The comedian surprised her Instagram followers on Wednesday by sharing a photo with her wife, Jenney Shamash, explaining that they tied the knot in January
hannah gadsby
Credit: hannah gadsby/instagram

Hannah Gadsby is married!

The comedian, 43, surprised her Instagram followers on Wednesday by sharing a photo with her wife, Jenney Shamash, explaining in the caption that they tied the knot in January.

"I would like to introduce all y'all to Jenney Shamash. She is a producer extraordinaire. She is very funny and is really talented at reciting facts," Gadsby captioned the post. "It is a joy to behold. We got married in January and we are very chuffed about it."

She added, "For the record: this is me gushing. I am full of very positive feelings. This is a nice story. My heart felt thanks to everybody who voted for marriage equality."

Along with the photo of the couple, Gadsby also shared a video of herself listening to a silly voice message — presumably from Shamash.

hannah gadsby
Credit: hannah gadsby/instagram

Shamash was a producer on Gadsby's most recent Netflix special, Douglas, according to IMDB.

Gadsby lives in Australia, where same-sex marriage was legalized in 2017. She's often used her comedy to uplift marginalize voices and create space for them in places they might not otherwise feel they belong.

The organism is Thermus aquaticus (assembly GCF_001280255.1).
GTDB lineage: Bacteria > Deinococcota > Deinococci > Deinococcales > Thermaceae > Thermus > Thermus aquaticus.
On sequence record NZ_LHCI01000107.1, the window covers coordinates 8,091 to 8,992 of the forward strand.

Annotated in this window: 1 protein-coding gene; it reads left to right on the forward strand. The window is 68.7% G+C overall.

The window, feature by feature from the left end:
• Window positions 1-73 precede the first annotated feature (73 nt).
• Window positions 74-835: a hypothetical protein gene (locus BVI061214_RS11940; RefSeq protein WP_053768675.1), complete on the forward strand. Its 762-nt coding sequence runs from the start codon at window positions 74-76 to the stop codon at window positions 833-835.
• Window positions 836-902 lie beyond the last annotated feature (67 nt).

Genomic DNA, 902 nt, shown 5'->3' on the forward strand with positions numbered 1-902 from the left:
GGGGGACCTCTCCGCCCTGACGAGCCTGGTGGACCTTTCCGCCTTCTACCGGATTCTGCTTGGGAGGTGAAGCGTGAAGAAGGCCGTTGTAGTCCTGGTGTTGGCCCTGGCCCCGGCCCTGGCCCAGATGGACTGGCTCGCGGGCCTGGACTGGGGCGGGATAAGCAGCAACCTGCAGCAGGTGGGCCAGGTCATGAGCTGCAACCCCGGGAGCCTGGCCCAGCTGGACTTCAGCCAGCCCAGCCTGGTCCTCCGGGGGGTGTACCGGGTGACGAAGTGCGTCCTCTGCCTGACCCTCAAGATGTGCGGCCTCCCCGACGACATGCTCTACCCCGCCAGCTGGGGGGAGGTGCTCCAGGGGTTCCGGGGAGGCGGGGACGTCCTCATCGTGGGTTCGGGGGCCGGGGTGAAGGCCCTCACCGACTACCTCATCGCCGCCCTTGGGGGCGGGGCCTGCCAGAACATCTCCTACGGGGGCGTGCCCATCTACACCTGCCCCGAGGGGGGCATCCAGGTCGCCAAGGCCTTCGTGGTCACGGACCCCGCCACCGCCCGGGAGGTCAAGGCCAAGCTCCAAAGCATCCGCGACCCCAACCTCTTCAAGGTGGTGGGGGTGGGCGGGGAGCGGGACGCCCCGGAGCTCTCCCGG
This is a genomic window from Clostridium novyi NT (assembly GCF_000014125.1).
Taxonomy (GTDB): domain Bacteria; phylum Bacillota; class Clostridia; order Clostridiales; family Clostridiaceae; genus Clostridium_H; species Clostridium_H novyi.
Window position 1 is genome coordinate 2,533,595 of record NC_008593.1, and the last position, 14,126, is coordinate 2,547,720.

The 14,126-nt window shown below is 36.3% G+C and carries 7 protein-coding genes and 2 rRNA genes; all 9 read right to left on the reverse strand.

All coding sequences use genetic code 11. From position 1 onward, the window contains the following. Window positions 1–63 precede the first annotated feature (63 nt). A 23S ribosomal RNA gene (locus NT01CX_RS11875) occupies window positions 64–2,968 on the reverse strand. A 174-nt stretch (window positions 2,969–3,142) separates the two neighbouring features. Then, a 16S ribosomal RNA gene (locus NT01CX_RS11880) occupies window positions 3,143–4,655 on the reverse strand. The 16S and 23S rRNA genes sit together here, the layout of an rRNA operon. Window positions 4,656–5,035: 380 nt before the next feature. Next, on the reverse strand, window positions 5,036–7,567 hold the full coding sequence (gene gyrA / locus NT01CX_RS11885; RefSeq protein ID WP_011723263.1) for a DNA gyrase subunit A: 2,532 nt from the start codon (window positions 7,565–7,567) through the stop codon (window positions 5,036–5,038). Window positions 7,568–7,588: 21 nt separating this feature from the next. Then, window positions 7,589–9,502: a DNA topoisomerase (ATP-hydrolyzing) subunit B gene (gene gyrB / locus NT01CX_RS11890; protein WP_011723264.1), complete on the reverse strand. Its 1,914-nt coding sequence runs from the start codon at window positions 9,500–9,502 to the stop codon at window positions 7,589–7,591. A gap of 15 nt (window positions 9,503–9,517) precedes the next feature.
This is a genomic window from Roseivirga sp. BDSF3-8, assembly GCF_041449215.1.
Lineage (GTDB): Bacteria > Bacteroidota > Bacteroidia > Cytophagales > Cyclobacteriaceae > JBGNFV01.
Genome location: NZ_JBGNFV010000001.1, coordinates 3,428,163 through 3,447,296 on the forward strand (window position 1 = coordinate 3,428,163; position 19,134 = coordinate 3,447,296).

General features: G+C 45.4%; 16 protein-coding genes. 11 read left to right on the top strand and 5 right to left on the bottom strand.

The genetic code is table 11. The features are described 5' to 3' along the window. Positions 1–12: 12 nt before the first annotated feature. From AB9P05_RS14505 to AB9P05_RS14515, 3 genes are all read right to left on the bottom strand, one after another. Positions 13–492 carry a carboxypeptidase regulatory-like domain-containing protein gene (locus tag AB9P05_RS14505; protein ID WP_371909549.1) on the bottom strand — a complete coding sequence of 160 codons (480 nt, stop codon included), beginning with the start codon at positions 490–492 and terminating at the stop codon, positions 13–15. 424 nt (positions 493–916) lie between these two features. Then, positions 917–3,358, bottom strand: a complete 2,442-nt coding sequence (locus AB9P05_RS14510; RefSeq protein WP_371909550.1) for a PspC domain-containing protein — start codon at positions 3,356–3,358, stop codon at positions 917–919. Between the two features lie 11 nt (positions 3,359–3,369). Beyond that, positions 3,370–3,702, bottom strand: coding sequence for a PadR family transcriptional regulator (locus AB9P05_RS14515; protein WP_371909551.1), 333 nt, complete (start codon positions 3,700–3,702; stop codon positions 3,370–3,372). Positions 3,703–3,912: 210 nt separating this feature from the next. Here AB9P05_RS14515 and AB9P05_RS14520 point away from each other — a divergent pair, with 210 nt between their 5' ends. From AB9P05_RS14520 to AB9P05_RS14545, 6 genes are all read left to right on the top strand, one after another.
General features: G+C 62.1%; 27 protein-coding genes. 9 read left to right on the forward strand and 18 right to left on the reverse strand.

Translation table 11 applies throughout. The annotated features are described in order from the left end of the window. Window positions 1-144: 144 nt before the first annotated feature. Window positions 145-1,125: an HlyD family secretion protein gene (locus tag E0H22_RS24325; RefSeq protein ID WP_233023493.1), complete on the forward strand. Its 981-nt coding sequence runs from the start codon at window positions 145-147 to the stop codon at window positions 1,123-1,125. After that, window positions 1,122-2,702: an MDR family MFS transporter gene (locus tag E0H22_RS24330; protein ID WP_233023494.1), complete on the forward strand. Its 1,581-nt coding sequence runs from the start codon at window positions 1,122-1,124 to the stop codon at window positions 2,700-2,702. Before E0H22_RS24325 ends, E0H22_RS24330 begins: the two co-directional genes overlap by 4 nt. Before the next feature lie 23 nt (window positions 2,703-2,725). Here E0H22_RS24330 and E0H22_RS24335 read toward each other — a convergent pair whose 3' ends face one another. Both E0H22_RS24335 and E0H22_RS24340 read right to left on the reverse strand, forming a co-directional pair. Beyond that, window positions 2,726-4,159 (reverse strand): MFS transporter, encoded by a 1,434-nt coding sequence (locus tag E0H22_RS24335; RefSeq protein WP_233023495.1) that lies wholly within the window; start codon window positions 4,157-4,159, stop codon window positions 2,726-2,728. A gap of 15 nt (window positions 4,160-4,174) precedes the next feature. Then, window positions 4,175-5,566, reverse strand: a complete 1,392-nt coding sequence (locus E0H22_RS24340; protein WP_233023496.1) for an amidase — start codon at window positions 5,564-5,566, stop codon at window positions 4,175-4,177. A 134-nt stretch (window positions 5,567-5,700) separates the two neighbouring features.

In her first Netflix special, Nanette, Gadsby weaved her narrative around classical art history, her identity as gender non-conforming, and sexual trauma. The special earned her an Emmy award and a Peabody Award.

She used Douglas to address her autism diagnosis how it affects her life. She also touched on her growing career after the success of Nanette and how she's learned to turn criticism into material, instead of taking it personally.

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Gadsby also touched on her diagnosis in a recent op-ed for Vanity Fair, in which she discusses her wardrobe — specifically how her autism has impacted the clothes she chooses to wear.

"I only wear blue clothes because they have a calming effect on me, and I am very easily overwhelmed in public spaces. It's a solution and I like it," she wrote. "It has been an unfortunate fact my entire life that the way I look makes many people angry and compels even more people to openly mock and deride my appearance."

She continued, "When I was a young woman this wounded me greatly, and I assumed the pain I felt would be a permanent fixture of my life. But with age and other unfolding maturations I am now able to comfortably live in the chosen comfort cocoon I call my clothes."